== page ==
Strong as his case may be, there’s no guarantee Alex Bullard will win it.
That uncertainty didn’t change the way he practiced in the spring, and it’s not doing anything to discourage the Tennessee sophomore during offseason workouts, either.
Rather than sit around and worry about how the NCAA will rule on his hardship waiver for instant eligibility after transferring in January from Notre Dame, Bullard is instead keeping his focus on the weight room and a new offense — plus a new position on top of that.
“I mean, I’m just coming to work every day, doing the best I can and controlling what I can control,” Bullard said last week. “Really, I feel like it will all work out in the end, and we should know pretty soon, but like I said, I’m just trying to do the best that I can every day and trying to keep working. That’s all I can control right now, and that’s what I’m going to do.
I came to work every day this spring and I would practice every day like I was getting ready to play this year. I’m practicing and preparing like I’m going to be playing in the fall.
“I came to work every day this spring and I would practice every day like I was getting ready to play this year. I’m practicing and preparing like I’m going to be playing in the fall.”
Based on the way the surprise addition to the roster performed during his first 15 workouts with the Vols, Bullard certainly earned the right to play when the season kicks off in September.
But no matter how the sophomore from Franklin looks on the field, the final determination will be made by the NCAA after it reaches a verdict on his request for eligibility after moving closer to home following the death of his father last year.
Based on precedent in some similar cases, including one previously involving UT and former tight end Brandon Warren, Bullard appears likely to be cleared to play right away. The Vols filed paperwork on Bullard’s behalf before spring camp even began, which should produce a decision sometime soon. A positive outcome would be a significant boost to the depth of the offensive line based on his versatility, which he can now use at every spot up front after adding snapping to his repertoire this spring.
“I really didn’t know I’d play there,” Bullard said. “I know when I talked to (offensive coordinator Jim) Chaney before I got here he had mentioned center, but I didn’t know how much or how little I was going to play there. I was just preparing to go play wherever they put me, whether it be center, guard or tackle.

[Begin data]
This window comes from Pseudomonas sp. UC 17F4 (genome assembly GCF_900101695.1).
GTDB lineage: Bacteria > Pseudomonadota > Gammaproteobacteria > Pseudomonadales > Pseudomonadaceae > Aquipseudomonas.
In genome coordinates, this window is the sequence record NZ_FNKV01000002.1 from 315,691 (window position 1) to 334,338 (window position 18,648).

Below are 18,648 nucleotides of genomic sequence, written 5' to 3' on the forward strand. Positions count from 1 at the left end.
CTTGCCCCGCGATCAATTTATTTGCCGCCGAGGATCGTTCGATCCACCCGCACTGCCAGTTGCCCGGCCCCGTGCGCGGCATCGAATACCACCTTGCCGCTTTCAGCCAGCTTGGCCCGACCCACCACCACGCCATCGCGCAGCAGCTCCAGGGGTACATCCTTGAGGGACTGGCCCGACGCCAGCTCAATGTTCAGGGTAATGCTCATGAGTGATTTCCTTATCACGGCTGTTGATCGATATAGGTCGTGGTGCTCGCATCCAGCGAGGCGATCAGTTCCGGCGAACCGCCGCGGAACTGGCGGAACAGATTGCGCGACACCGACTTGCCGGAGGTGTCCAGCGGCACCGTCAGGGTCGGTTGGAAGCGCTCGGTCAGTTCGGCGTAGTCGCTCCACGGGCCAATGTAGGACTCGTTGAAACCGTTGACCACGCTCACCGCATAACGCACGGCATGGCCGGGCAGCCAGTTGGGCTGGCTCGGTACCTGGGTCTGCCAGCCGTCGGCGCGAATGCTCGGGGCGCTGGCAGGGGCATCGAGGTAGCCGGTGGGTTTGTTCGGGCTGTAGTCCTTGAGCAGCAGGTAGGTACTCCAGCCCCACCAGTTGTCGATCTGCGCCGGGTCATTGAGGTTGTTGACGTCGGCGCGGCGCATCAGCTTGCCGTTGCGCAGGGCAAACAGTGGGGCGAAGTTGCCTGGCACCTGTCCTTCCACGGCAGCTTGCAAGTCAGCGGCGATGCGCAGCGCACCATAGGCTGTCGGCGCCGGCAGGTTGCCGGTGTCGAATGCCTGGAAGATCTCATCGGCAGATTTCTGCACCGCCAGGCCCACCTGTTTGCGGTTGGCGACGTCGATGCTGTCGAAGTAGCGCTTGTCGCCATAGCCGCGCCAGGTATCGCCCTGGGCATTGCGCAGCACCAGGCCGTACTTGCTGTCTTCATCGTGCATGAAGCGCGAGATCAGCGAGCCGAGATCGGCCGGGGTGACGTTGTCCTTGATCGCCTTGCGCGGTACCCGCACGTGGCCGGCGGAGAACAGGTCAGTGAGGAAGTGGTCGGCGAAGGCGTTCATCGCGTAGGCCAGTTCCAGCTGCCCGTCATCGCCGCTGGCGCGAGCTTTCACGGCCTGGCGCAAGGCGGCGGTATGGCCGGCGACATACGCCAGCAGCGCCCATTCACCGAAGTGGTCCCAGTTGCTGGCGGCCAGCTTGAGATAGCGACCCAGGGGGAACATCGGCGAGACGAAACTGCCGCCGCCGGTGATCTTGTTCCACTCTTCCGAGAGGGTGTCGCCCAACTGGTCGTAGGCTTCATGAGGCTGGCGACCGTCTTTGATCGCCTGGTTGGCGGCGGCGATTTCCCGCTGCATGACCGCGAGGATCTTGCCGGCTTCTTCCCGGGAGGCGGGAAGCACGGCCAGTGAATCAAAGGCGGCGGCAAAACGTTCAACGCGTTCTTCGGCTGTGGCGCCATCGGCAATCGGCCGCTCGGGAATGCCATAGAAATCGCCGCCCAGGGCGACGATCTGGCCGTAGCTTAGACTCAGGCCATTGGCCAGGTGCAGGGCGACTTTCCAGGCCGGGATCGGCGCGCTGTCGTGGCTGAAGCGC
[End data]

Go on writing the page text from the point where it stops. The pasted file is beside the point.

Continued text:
“Really just technique as far as pass-blocking, learning the system — that’s the biggest thing for me. Just getting used to playing center, controlling the tempo, calling the huddle, making sure all of the guys know the calls and everything, I’m still working on learning and perfecting in that area. And then snapping the ball in a live situation for the first time, those are the biggest adjustments, and I think I was able to handle it pretty well.”
The Vols haven’t been shy about moving players around in different roles on the line, and along with projected starter James Stone, both spots on the post-spring depth chart are filled by guys who didn’t bring prior experience at center with them.
But the biggest benefit to having Bullard available figures to be his ability to play elsewhere, which was already invaluable when Ja’Wuan James missed the majority of spring practice and Bullard was able to slide into his spot at right tackle. And considering how few options the Vols seemed to have up front at this time a year ago, officially having another at their disposal would be warmly welcomed by coach Derek Dooley.
“I think from where we were a year ago to where we are now, the development of the offensive line has been probably the most consistent,” Dooley said last month. “We feel like we’ve got some big, strong, athletic and talented players there. This time last year, we didn’t have an offensive line.
“So we’ve made a lot of progress there, but we’re not where we need to be when you can say, ‘OK, we’ve got enough bodies, let’s develop them.’ ”
Bullard is handling the development part with his body regardless of the outcome with the NCAA. For now, though, the wait continues to make sure it will be available for use in the fall.
Austin Ward covers Tennessee football. He may be reached at 865-342-6274. Follow him at http://twitter.com/Vols_Beat and http://blogs.knoxnews.com/ward